Taut, terse, and throbbing with suspense and unexpected violence, Hell or High Water is a bristling heist crime thriller with an acute sense of place; a buddy drama about family ties and partner woes; and an apt investigation into the limits of the law in the realm of the desperate. Beautifully performed, with a brisk running time of 102 minutes, it’s an arthouse crowdpleaser that doubles as an enjoyable – if not perfectly pitched – takedown of the economic troubles of our times.
Toby and Tanner Howard are in dire straits: they are days away from losing their family’s farm property to foreclosure. Oil has been discovered on the land, the rights for which Toby (Chris Pine), a well-intentioned but divorced father, plans to sell and give to his two sons, but as the deadline encroaches, Toby solicits his ex-con brother Tanner (Ben Foster) to assist in a series of bank robberies to come up with the money. Two Texas Rangers, including a nearly-retired Marcus Hamilton (Jeff Bridges), are sent to catch the gun-wielding, ski mask-wearing duo.
Originally titled Comancheria, Hell or High Water premiered in the Un Certain Regard section of the Cannes Film Festival to significant critical acclaim, and for good reason: it’s a crackerjack cast on crackerjack form. Pine, despite a prolific filmography since 2009, has impressed most in J.J. Abrams’ Star Trek reboot and Tony Scott’s runaway train thriller Unstoppable, opposite Denzel Washington. For the first time, he proves to be an actor of serious potential, and not just as a box office draw.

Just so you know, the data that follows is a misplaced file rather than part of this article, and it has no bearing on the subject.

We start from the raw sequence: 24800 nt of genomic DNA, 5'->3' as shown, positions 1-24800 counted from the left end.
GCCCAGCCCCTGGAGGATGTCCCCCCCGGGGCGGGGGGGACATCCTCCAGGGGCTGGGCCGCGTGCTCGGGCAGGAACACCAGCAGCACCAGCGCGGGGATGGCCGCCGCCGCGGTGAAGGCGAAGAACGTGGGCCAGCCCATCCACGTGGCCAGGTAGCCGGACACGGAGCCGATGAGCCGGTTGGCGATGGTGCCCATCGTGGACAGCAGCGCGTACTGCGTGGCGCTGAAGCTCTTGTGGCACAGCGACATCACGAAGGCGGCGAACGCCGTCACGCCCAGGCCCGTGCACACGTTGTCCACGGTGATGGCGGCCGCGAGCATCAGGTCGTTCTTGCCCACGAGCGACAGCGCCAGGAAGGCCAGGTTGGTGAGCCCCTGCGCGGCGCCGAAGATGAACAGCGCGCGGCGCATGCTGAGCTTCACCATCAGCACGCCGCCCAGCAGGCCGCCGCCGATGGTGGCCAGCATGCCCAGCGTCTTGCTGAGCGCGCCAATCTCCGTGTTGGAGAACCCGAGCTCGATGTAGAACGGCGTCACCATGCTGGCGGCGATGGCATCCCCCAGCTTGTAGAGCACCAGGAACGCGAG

Ben Foster, by contrast, has traversed this ground before, in the Western reboot 3:10 to Yuma and even more convincingly in The Messenger, opposite Woody Harrelson. As the dangerously spontaneous wild card Tanner, he is deliriously entertaining, while hints of his tragic past simmer below the surface. And Bridges, the man behind such memorable creations as The Dude and Rooster Cogburn in the Coens’ True Grit reboot, is expectedly remarkable, developing a believable character with a dazzling emotional range. (Look for him to be in the Oscar conversation for Best Supporting Actor.)
Interestingly, the attention on the behind-the-camera talent has seemed to focus on Taylor Sheridan, who was involved in Veronica Mars and Sons of Anarchy before writing last year’s drug thriller Sicario. Indeed, this 2012 Black List-winning screenplay is far better than his first attempt, and the banter between Toby and Tanner and between Marcus and his partner Gil is inappropriate and hilarious. But David Mackenzie, who directed a string of misfires before breaking out in 2013 with the bleak prison drama Starred Up!, also deserves credit for crafting such a well-paced, well-executed piece of filmmaking.
Despite many similarities – including an authentic portrait of West Texas (though shot in New Mexico), an intensity mixed with black humour, and overlapping thematic preoccupations – Hell or High Water is not No Country for Old Men, nor on the same level of quality. Based on the finished product, Mackenzie and Sheridan were interested in something else: a smoother, more straightforward action vehicle with well-defined characters and a refreshing honesty (“[The bank’s] been robbing me for thirty years”) and sense of responsibility (“No, you believe it. I did all of it”).
2016 has been a hard year for the movies. Any director of a smart independent feature like Hell or High Water, with so many strengths and so few flaws, should be applauded for their efforts, and should be rewarded with audiences actually screening the results of those efforts. See it, come hell or high water.